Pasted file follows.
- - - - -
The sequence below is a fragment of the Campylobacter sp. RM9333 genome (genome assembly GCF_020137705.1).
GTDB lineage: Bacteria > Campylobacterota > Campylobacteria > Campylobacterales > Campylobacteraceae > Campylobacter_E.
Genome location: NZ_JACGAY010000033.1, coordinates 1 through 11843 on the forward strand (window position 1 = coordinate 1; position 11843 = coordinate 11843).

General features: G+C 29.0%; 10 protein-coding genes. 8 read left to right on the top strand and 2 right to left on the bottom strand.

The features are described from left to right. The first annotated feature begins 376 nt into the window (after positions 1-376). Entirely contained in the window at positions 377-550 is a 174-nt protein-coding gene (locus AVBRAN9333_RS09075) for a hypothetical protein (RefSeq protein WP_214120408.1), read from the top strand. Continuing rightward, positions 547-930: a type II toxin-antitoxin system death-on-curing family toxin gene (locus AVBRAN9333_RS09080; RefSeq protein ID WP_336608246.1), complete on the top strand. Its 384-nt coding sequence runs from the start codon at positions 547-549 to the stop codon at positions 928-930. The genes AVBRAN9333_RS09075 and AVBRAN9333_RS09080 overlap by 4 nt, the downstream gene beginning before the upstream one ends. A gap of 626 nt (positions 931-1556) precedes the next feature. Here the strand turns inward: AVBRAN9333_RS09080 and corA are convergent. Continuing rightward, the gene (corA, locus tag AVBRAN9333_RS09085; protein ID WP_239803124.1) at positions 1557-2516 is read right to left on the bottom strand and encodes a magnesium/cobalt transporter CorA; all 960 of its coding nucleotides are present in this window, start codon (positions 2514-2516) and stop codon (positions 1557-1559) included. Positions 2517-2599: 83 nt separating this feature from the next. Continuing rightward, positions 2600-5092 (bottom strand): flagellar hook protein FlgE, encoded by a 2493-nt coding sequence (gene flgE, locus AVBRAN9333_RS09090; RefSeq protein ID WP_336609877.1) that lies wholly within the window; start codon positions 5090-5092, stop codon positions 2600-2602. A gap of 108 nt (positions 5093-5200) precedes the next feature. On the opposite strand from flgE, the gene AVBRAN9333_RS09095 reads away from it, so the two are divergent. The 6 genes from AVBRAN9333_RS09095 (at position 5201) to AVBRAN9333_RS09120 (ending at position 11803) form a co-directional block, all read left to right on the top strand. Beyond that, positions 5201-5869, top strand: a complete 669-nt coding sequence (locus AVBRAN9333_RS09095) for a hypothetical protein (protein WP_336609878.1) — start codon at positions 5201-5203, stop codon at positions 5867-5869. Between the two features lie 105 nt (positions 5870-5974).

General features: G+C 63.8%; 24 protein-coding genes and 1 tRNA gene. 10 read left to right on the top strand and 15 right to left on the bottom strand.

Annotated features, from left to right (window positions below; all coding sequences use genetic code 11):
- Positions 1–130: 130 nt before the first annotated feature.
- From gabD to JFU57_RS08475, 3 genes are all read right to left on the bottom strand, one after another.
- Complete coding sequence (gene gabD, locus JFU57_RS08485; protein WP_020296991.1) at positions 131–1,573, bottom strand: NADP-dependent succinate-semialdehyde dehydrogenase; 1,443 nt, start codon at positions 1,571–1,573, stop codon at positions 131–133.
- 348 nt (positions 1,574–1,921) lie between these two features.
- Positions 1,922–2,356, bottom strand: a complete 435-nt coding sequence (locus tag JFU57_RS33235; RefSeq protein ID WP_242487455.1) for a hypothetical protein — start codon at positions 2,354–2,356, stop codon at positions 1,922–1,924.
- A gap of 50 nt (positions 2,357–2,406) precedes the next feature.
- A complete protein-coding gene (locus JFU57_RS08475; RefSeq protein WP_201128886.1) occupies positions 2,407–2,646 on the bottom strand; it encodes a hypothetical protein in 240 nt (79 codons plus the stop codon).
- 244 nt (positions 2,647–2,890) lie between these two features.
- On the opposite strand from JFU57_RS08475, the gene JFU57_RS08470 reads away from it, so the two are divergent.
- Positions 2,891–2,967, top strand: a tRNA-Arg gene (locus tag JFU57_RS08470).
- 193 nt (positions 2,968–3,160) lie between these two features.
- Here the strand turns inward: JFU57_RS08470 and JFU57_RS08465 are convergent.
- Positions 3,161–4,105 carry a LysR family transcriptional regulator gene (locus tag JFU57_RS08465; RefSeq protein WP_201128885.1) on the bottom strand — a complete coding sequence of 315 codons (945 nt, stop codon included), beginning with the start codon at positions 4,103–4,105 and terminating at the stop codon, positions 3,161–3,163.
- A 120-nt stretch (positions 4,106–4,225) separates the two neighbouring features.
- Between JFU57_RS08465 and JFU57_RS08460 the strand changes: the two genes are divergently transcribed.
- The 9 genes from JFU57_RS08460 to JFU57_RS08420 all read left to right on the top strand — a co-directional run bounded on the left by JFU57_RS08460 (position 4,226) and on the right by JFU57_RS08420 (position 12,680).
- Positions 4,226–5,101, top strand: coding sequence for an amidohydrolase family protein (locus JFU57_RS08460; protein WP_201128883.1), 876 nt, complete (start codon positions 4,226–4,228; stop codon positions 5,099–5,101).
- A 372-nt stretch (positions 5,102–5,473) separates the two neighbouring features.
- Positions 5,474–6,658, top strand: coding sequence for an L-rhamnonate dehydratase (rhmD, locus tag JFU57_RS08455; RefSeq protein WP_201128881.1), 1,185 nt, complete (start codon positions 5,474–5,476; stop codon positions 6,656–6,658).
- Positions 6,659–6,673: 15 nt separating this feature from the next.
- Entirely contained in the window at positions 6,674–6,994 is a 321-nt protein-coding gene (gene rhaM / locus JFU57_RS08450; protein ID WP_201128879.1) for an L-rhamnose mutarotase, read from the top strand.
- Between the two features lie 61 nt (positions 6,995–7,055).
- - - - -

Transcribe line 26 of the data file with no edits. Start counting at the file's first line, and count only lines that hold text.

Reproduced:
- Positions 5,474–6,658, top strand: coding sequence for an L-rhamnonate dehydratase (rhmD, locus tag JFU57_RS08455; RefSeq protein WP_201128881.1), 1,185 nt, complete (start codon positions 5,474–5,476; stop codon positions 6,656–6,658).